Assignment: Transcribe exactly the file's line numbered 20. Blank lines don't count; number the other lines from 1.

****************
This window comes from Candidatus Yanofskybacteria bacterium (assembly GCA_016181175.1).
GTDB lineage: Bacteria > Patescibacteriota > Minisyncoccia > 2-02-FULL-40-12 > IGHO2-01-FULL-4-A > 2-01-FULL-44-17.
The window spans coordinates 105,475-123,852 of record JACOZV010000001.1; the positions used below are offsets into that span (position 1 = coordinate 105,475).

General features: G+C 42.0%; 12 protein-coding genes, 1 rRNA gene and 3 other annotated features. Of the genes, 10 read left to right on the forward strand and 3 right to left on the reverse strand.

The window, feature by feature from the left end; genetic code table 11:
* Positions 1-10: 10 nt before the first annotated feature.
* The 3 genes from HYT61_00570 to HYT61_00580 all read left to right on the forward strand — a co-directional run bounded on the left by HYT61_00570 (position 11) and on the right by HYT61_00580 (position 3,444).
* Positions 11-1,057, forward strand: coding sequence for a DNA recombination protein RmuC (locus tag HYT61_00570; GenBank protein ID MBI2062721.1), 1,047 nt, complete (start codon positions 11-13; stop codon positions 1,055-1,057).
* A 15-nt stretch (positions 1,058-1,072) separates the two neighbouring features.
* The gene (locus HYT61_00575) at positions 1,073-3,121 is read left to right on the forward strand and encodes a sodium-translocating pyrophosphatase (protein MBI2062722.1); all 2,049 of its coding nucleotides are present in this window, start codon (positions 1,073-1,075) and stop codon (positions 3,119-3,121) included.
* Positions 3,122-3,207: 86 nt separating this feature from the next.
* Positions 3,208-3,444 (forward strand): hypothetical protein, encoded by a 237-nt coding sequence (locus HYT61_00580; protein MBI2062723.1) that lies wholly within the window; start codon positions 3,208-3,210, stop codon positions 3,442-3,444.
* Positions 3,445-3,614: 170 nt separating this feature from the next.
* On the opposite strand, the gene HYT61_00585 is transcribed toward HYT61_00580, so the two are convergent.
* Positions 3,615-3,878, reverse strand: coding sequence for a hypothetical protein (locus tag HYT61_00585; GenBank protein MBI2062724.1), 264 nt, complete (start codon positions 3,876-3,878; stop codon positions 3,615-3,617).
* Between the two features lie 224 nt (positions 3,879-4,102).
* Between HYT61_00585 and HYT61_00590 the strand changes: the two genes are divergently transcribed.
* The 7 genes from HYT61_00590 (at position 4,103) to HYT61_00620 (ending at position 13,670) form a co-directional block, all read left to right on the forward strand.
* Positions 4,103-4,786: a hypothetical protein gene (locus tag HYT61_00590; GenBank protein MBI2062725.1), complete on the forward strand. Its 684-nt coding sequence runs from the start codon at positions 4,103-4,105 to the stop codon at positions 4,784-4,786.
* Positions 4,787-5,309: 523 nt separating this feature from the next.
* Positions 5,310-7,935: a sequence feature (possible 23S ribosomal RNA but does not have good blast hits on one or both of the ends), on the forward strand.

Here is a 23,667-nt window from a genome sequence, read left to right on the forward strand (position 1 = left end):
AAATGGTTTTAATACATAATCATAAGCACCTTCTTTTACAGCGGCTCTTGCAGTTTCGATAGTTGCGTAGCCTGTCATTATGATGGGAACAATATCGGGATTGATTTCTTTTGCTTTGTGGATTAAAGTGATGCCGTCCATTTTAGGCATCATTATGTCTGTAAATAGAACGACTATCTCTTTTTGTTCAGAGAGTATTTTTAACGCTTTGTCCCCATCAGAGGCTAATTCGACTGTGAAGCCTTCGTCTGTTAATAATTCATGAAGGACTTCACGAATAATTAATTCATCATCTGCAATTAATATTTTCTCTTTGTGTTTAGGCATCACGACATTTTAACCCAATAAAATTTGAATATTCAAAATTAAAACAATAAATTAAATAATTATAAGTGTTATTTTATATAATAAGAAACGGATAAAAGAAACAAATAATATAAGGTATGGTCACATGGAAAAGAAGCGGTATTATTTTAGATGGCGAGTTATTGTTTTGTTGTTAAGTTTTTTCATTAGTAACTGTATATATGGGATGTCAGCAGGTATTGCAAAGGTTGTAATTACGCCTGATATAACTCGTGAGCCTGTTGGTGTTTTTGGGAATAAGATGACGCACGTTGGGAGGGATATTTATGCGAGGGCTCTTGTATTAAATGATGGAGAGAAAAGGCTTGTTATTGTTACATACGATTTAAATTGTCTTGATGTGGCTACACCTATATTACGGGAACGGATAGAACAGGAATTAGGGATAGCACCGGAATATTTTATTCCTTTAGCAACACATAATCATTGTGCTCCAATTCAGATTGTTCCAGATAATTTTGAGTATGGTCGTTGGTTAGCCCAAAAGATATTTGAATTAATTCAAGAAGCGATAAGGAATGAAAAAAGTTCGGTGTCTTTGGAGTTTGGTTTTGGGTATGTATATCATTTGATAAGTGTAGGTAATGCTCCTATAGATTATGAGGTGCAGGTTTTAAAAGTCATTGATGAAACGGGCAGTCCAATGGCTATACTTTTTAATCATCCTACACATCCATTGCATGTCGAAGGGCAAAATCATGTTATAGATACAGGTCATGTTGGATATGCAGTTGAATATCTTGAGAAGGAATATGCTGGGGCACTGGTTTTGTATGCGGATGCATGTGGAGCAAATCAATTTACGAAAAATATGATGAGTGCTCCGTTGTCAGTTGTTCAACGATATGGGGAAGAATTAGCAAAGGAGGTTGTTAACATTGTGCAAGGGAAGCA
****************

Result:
* Positions 4,787-5,309: 523 nt separating this feature from the next.